Opinion

Attacking opponents as socialists and dictators weakens the fabric of our democracy

Such labels can serve to heighten political polarization, encouraging voters to see political opponents not just as mistaken but illegitimate, writes Stewart Prest.

While such terms have a textbook definition, they also have a strategic meaning when used by politicians

Canadian Prime Minister Justin Trudeau shakes hands with Russian President Vladimir Putin before the opening session at the Paris Peace Forum in November 2018. Both of these men were recently called dictators in the House of Commons. (Adrian Wyld/The Canadian Press)

This column is an opinion by Stewart Prest, a lecturer in political science at Simon Fraser University. For more information about CBC's Opinion section, please see the FAQ.

From communists to dictators, there are a lot of five- and 10-dollar words flying around in politics these days.

While such terms have a textbook definition, they also have a strategic meaning when used by politicians. They are labels used to encourage listeners to think about someone in a specific, often highly negative, and even delegitimizing way — a shorthand code to associate politicians with anti-democratic values.

For instance, during the recent debate about the government's fiscal update, Conservative MP Brad Redekopp stood in the House of Commons to say, "In Ottawa, we saw the use of the Emergencies Act to call on police forces to crush peaceful protesters under the jackboot of the prime minister's basic dictatorship, and another dictator is currently using his war machine to crush our friends in Ukraine."

Fellow Conservative MP Rachael Thomas supported her colleague, arguing that "According to the Oxford dictionary, a dictator is a 'ruler with total power over a country, typically one who has obtained control by force.' There are many Canadians who would hold the view that this applies to the Prime Minister of Canada. It is up to the Canadian people to determine that, and they will be determining that in the next election."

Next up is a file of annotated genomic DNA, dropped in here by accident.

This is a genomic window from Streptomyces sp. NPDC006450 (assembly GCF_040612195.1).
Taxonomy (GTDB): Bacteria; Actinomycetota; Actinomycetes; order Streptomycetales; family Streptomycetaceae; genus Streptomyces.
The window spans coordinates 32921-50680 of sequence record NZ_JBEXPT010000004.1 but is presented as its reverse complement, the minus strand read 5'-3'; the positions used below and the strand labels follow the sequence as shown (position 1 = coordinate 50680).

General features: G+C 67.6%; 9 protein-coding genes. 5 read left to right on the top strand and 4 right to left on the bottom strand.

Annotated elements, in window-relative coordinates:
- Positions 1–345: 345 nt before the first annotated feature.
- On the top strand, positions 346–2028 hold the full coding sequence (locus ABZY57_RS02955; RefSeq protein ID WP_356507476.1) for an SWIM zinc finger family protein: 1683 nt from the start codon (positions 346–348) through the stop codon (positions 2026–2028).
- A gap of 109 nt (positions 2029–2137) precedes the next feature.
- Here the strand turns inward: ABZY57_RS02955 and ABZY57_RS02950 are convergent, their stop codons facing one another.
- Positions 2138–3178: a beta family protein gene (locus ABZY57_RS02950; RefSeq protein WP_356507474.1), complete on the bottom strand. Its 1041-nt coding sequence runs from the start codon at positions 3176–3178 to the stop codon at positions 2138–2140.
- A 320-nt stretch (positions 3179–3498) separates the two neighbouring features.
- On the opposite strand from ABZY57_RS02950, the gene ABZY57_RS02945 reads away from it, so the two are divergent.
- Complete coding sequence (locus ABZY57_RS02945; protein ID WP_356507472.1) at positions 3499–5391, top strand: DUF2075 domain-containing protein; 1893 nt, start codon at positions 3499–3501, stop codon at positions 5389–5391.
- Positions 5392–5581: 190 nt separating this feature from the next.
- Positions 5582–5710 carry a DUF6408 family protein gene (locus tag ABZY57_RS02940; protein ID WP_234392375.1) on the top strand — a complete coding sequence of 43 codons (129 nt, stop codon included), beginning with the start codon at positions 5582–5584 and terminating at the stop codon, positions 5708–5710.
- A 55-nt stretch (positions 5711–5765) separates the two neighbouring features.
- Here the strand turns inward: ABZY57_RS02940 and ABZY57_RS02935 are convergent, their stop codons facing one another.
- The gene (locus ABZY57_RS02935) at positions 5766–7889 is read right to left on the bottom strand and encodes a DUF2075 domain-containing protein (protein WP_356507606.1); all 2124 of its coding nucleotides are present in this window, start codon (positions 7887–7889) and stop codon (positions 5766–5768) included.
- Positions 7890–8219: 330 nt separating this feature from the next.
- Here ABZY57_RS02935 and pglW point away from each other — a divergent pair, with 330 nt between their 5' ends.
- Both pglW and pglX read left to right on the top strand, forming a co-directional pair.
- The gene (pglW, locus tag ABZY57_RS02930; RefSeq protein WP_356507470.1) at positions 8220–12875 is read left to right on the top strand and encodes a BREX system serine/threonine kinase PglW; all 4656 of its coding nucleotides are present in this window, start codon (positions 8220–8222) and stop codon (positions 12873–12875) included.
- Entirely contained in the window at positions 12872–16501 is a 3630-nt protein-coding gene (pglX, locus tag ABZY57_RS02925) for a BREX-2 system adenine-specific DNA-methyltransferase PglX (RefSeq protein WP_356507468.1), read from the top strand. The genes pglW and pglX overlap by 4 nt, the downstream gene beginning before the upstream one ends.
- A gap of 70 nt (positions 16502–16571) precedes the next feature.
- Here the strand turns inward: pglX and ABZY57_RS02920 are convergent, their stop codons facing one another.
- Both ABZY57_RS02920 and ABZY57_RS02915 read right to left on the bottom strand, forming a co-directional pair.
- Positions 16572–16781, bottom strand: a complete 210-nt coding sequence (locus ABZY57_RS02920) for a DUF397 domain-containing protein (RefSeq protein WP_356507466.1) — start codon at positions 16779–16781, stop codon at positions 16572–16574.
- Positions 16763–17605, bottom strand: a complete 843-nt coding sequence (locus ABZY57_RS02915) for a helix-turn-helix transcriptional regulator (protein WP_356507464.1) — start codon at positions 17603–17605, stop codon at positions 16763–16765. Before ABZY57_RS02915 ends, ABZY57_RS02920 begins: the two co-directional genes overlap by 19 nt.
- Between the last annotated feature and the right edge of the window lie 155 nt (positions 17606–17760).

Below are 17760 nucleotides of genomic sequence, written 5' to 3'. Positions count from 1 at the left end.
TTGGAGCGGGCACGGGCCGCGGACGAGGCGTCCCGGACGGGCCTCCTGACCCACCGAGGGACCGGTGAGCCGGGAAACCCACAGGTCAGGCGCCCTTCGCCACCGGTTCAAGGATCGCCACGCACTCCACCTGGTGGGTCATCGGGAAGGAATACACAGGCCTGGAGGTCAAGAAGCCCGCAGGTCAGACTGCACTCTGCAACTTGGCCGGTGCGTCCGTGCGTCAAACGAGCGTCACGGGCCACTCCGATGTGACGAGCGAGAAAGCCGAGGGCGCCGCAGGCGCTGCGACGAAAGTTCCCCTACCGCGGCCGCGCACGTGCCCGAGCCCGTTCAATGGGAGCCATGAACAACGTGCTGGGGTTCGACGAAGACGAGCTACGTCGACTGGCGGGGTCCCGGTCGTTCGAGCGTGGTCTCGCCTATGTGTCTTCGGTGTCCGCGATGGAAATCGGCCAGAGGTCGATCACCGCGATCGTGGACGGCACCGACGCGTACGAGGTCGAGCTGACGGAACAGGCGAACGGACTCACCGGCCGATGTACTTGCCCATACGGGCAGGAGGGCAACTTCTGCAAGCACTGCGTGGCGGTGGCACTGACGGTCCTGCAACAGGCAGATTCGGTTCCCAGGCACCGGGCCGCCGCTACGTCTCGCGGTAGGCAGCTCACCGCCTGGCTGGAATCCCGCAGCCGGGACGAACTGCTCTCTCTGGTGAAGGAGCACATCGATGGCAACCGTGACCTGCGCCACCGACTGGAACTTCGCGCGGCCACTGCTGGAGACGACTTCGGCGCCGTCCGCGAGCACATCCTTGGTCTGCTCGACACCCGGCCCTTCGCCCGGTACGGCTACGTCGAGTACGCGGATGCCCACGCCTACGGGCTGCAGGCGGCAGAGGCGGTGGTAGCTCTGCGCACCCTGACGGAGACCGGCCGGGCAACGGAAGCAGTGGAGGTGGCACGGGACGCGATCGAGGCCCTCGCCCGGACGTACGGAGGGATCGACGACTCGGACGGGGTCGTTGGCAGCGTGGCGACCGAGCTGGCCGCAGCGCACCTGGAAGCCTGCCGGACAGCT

On its face, something doesn't add up here. A leader that can be publicly challenged in the legislature, and voted out in a forthcoming free and fair election, is not a dictator. Moreover, every democracy must use some measure of force to maintain public order and to balance among competing freedoms. If some feel that a government has overstepped the mark in doing so, their actions are challengeable in court. We are seeing a number of Canadians do just that with regard to the response to the Ottawa occupation.

Such realities aside, politicians like Redekopp and Thomas use the "dictator" label to convey the idea that a leader is not sufficiently accountable to the will of the people, or that they have illegitimately used coercion to maintain power. The impression that the leader is out of touch and abusing their power can stick with listeners. 

Repeated often enough, the insult becomes part of the way opponents perceive a leader. They are effectively framed as undemocratic, and even illegitimate.

Terms used to delegitimize

Other terms can be used to delegitimize as well. For instance, as part of his leadership campaign, Pierre Poilievre is leaning into a relatively libertarian view of conservatism. The central word of his campaign has been "freedom": from pandemic regulations to access to alternative currencies like Bitcoin, his campaign is built around the idea that more government is the problem, and freedom is the solution.

To emphasize his own views, Poilievre refers to his opponents as "socialists." He dismissed the supply-and-confidence agreement between the NDP and the Liberals as a "socialist coalition." Given how the label "socialist" conjures up additional burdens of taxation and regulation, it is an ideal foil for a libertarian speaking to those who feel they would be better able to chart their own path without the state's assistance.